Besides being aware of the symptoms, it is essential, especially in children, to monitor and check for them. The symptoms mentioned below are the classic signs of dry drowning and should never be ignored, especially if your child had been near water, has had a near-drowning experience, or has excessively played in water. Though commonly mistaken for symptoms of other maladies, or put down to just plain fatigue, the following, if ignored, can prove fatal for your child.
All kids respond to unintentional intake of water by coughing, and most of the time by crying and rubbing their eyes. The primary symptom that guardians should keep an eye on is persistent coughing which continues for an extensive amount of time, or often long after the water has been taken in. If the coughing continues for about 20-30 minutes after inhalation of water, it might be an indication of water in the lungs.
Abruptness of Breath and Chest Pain
Having trouble breathing freely, even after the child has finished swimming, is a major indication of water in the lungs and a symptom of the start of dry drowning. Kids experiencing chest pain is quite unusual, which is also a major indicator of water being present in the lungs.
Confusion and Sluggishness
If the kid seems confused and has difficulty in realizing verbal instructions, or has trouble in expressing his own thoughts following inadvertent water consumption, he/she is demonstrating a symptom of dry drowning. An emergent deficiency of energy, or extreme fatigue is also a significant symptom. Vomiting and involuntary laxation are also considered to be important symptoms.
Prevention and Treatment
To prevent dry drowning, it is recommended to keep the nose and mouth closed while diving in water. This will preclude an emergent flow of water into the lungs, that causes the larynx to spasm. It is also suggested to use proper swimming equipment, such as nose plugs, while swimming or while in the water for extended periods of time. The other step that you need to take is to look for symptoms as soon as possible. If any of the aforementioned symptoms are observed after a swimming session, it is suggested to seek medical assistance immediately. It is also crucial to take in mind that the symptoms will not vanish over time. Hence, it is very important to undergo treatment at a hospital, which includes removing water from lungs and resupplying oxygen as early as possible. Oxygen is usually supplied with the help of a ventilator or respirator, while the lungs are allowed to heal from any damage sustained due to the inhalation of water.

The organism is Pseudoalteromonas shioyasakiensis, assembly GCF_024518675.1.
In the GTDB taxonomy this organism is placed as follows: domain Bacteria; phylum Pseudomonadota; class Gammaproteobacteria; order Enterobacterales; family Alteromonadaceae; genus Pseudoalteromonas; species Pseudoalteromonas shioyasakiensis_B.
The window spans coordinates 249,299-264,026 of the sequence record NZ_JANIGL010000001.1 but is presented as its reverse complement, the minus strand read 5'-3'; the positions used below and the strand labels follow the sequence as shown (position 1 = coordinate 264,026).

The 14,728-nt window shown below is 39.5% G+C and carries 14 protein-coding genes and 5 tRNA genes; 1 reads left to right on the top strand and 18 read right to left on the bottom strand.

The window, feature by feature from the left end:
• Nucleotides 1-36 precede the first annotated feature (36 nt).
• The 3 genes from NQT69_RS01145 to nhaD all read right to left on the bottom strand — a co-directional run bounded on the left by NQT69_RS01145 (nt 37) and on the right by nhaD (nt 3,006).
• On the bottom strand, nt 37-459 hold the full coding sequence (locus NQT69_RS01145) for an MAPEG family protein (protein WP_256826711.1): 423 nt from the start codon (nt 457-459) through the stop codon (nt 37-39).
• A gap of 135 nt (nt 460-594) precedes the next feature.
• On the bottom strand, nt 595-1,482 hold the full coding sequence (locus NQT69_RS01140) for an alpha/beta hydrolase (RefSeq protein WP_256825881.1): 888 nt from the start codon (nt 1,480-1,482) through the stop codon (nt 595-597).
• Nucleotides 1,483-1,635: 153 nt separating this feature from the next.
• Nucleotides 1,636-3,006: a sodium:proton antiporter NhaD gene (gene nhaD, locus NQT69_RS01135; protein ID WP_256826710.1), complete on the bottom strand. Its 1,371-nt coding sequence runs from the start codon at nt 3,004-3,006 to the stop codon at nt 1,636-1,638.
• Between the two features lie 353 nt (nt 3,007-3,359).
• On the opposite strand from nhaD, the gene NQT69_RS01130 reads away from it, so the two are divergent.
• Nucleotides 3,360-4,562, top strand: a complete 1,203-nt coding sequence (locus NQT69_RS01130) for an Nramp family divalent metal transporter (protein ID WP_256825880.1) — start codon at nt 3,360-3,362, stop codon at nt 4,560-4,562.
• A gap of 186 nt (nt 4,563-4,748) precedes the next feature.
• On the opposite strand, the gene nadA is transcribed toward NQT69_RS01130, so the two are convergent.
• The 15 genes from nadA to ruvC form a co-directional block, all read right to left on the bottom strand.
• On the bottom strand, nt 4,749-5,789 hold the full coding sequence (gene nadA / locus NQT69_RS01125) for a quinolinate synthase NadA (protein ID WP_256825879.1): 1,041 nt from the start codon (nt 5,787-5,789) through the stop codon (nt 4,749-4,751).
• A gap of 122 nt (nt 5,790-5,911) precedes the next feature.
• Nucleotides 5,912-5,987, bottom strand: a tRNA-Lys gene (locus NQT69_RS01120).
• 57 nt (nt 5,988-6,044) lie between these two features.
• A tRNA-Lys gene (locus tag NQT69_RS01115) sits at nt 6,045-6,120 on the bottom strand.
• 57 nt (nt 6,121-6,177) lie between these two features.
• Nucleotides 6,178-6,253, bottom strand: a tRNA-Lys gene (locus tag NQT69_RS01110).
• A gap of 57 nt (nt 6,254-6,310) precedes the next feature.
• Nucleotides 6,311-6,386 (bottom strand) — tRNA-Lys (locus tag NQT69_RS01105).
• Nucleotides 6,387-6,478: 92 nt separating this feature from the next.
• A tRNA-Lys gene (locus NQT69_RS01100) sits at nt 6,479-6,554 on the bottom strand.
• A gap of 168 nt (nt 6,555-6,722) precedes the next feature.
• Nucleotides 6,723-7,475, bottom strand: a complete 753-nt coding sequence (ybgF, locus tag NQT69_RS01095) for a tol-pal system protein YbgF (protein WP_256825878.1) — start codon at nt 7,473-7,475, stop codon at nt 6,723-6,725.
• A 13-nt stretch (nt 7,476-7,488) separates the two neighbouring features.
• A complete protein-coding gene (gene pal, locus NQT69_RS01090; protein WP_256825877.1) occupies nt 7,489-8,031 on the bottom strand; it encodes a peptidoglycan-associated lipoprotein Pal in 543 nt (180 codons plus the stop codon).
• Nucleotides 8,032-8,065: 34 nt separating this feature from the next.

Dry drowning is considered an extremely serious matter, and it is strongly recommended that parents to keep an eye on their children while they swim in the pool. Even after the swimming session is over, parents or guardians should observe the child for the above symptoms. Likewise, children who have been playing in water (such as water parks, bathtubs, etc.) also need to be monitored for dry drowning symptoms.